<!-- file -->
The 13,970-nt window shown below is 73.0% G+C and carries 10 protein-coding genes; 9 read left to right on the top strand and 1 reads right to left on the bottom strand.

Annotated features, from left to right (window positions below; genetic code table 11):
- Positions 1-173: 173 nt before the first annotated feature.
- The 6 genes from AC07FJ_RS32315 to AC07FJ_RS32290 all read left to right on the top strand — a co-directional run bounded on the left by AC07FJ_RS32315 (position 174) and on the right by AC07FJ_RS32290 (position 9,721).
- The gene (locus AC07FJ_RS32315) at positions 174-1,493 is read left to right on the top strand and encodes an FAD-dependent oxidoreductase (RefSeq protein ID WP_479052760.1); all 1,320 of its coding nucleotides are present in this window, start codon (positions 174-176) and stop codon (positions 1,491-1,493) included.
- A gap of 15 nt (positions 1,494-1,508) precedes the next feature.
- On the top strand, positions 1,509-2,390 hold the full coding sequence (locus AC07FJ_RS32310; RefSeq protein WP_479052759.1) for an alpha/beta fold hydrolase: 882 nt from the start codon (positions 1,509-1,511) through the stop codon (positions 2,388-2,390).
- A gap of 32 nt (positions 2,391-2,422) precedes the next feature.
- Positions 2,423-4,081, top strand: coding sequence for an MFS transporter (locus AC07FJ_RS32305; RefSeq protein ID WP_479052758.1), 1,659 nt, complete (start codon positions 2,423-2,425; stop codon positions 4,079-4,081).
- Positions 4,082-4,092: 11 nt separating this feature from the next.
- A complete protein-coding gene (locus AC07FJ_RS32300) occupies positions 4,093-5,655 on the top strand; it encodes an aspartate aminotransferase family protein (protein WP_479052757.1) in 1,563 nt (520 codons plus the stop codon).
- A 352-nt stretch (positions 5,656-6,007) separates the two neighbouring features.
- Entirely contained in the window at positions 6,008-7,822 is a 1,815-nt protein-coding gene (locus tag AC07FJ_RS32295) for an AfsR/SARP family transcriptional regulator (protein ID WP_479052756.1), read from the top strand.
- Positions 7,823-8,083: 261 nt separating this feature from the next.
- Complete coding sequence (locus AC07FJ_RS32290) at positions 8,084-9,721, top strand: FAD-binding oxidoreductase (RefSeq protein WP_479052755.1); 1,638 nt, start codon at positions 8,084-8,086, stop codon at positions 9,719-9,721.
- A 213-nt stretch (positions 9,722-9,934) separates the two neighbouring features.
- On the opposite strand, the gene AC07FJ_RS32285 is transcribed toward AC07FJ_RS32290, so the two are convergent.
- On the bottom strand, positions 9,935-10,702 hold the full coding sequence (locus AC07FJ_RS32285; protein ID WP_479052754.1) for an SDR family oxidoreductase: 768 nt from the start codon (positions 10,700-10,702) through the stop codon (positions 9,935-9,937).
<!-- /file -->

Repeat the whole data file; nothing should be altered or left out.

The 13,970-nt window shown below is 73.0% G+C and carries 10 protein-coding genes; 9 read left to right on the top strand and 1 reads right to left on the bottom strand.

Annotated features, from left to right (window positions below; genetic code table 11):
- Positions 1-173: 173 nt before the first annotated feature.
- The 6 genes from AC07FJ_RS32315 to AC07FJ_RS32290 all read left to right on the top strand — a co-directional run bounded on the left by AC07FJ_RS32315 (position 174) and on the right by AC07FJ_RS32290 (position 9,721).
- The gene (locus AC07FJ_RS32315) at positions 174-1,493 is read left to right on the top strand and encodes an FAD-dependent oxidoreductase (RefSeq protein ID WP_479052760.1); all 1,320 of its coding nucleotides are present in this window, start codon (positions 174-176) and stop codon (positions 1,491-1,493) included.
- A gap of 15 nt (positions 1,494-1,508) precedes the next feature.
- On the top strand, positions 1,509-2,390 hold the full coding sequence (locus AC07FJ_RS32310; RefSeq protein WP_479052759.1) for an alpha/beta fold hydrolase: 882 nt from the start codon (positions 1,509-1,511) through the stop codon (positions 2,388-2,390).
- A gap of 32 nt (positions 2,391-2,422) precedes the next feature.
- Positions 2,423-4,081, top strand: coding sequence for an MFS transporter (locus AC07FJ_RS32305; RefSeq protein ID WP_479052758.1), 1,659 nt, complete (start codon positions 2,423-2,425; stop codon positions 4,079-4,081).
- Positions 4,082-4,092: 11 nt separating this feature from the next.
- A complete protein-coding gene (locus AC07FJ_RS32300) occupies positions 4,093-5,655 on the top strand; it encodes an aspartate aminotransferase family protein (protein WP_479052757.1) in 1,563 nt (520 codons plus the stop codon).
- A 352-nt stretch (positions 5,656-6,007) separates the two neighbouring features.
- Entirely contained in the window at positions 6,008-7,822 is a 1,815-nt protein-coding gene (locus tag AC07FJ_RS32295) for an AfsR/SARP family transcriptional regulator (protein ID WP_479052756.1), read from the top strand.
- Positions 7,823-8,083: 261 nt separating this feature from the next.
- Complete coding sequence (locus AC07FJ_RS32290) at positions 8,084-9,721, top strand: FAD-binding oxidoreductase (RefSeq protein WP_479052755.1); 1,638 nt, start codon at positions 8,084-8,086, stop codon at positions 9,719-9,721.
- A 213-nt stretch (positions 9,722-9,934) separates the two neighbouring features.
- On the opposite strand, the gene AC07FJ_RS32285 is transcribed toward AC07FJ_RS32290, so the two are convergent.
- On the bottom strand, positions 9,935-10,702 hold the full coding sequence (locus AC07FJ_RS32285; protein ID WP_479052754.1) for an SDR family oxidoreductase: 768 nt from the start codon (positions 10,700-10,702) through the stop codon (positions 9,935-9,937).